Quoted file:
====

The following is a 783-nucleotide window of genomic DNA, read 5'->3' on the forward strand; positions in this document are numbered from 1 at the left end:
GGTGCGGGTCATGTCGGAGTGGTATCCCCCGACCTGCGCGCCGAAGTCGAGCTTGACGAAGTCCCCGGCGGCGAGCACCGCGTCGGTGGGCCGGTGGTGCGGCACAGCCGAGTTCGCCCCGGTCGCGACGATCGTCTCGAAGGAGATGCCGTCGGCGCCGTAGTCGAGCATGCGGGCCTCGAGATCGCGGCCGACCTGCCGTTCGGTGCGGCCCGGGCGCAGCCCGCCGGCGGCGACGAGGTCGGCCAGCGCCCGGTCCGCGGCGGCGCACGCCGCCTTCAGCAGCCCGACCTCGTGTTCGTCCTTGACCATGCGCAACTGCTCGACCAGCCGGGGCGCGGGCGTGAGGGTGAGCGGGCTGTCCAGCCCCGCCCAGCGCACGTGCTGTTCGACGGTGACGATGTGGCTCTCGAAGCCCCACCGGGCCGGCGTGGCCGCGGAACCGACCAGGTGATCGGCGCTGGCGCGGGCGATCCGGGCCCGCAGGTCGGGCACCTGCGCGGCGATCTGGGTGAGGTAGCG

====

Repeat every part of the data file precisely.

The following is a 783-nucleotide window of genomic DNA, read 5'->3' on the forward strand; positions in this document are numbered from 1 at the left end:
GGTGCGGGTCATGTCGGAGTGGTATCCCCCGACCTGCGCGCCGAAGTCGAGCTTGACGAAGTCCCCGGCGGCGAGCACCGCGTCGGTGGGCCGGTGGTGCGGCACAGCCGAGTTCGCCCCGGTCGCGACGATCGTCTCGAAGGAGATGCCGTCGGCGCCGTAGTCGAGCATGCGGGCCTCGAGATCGCGGCCGACCTGCCGTTCGGTGCGGCCCGGGCGCAGCCCGCCGGCGGCGACGAGGTCGGCCAGCGCCCGGTCCGCGGCGGCGCACGCCGCCTTCAGCAGCCCGACCTCGTGTTCGTCCTTGACCATGCGCAACTGCTCGACCAGCCGGGGCGCGGGCGTGAGGGTGAGCGGGCTGTCCAGCCCCGCCCAGCGCACGTGCTGTTCGACGGTGACGATGTGGCTCTCGAAGCCCCACCGGGCCGGCGTGGCCGCGGAACCGACCAGGTGATCGGCGCTGGCGCGGGCGATCCGGGCCCGCAGGTCGGGCACCTGCGCGGCGATCTGGGTGAGGTAGCG